Describes the nature of a clinical study. Types include:
- Observational study — observes people and measures outcomes without affecting results.
- Interventional study (clinical trial) — studies new tests, treatments, drugs, surgical procedures or devices.
- Medical records research — uses historical information collected from medical records of large groups of people to study how diseases progress and which treatments and surgeries work best.
During the early phases (phases 1 and 2), researchers assess safety, side effects, optimal dosages and risks/benefits. In the later phase (phase 3), researchers study whether the treatment works better than the current standard therapy. They also compare the safety of the new treatment with that of current treatments. Phase 3 trials include large numbers of people to make sure that the result is valid. There are also less common very early (phase 0) and later (phase 4) phases. Phase 0 trials are small trials that help researchers decide if a new agent should be tested in a phase 1 trial. Phase 4 trials look at long-term safety and effectiveness, after a new treatment has been approved and is on the market.
- Rochester, Minnesota: 13-003367
NCT ID: NCT01597518
Sponsor Protocol Number: SPN-12-001
About this study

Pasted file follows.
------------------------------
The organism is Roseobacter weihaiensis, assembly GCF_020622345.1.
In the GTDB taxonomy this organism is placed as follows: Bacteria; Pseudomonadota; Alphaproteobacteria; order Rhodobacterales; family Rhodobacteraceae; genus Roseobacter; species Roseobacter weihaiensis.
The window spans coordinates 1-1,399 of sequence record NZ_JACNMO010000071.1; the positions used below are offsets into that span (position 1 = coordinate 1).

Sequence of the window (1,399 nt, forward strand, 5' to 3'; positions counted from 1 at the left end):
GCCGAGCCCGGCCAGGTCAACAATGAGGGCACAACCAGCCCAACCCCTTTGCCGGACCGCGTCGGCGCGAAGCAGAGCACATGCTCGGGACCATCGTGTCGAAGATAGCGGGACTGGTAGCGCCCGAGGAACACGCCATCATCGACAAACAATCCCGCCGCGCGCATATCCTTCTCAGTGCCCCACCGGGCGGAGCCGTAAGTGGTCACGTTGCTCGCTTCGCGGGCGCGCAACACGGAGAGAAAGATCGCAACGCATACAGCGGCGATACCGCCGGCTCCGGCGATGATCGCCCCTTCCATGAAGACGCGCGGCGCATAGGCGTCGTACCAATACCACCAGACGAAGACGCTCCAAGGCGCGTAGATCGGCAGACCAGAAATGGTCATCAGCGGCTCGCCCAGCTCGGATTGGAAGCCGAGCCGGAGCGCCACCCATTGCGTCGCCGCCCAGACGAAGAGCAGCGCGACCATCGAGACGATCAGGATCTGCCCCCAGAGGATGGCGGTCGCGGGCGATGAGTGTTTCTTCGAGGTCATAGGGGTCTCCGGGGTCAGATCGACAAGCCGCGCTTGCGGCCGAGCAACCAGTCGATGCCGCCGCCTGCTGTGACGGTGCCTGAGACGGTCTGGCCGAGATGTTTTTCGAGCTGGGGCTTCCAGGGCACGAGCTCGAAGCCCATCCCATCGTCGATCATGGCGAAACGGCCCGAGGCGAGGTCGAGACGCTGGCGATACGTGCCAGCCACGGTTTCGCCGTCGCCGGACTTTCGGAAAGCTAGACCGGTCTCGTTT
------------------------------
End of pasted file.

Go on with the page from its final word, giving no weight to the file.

The aim of this study is to evaluate efficacy and safety of riluzole in the treatment of patients with acute SCI. The primary objective is to evaluate the superiority of riluzole, at a dose of 2 x 100 mg the first 24 hours followed by 2 x 50 mg for the following 13 days after injury, as compared to placebo, in change between 180 days and baseline in motor outcomes as measured by International Standards for Neurological Classification of Spinal Cord Injury Examination (ISNCSCI) Motor Score, in patients with acute traumatic SCI, presenting to the hospital less than 12 hours after injury. Secondary objectives are to evaluate the effects of riluzole on overall neurologic recovery, sensory recovery, functional outcomes, quality of life outcomes, health utilities, mortality, and adverse events. The working hypothesis is that the riluzole treated subjects will experience superior motor, sensory, functional, and quality of life outcomes as compared to those receiving placebo, with an acceptable safety profile.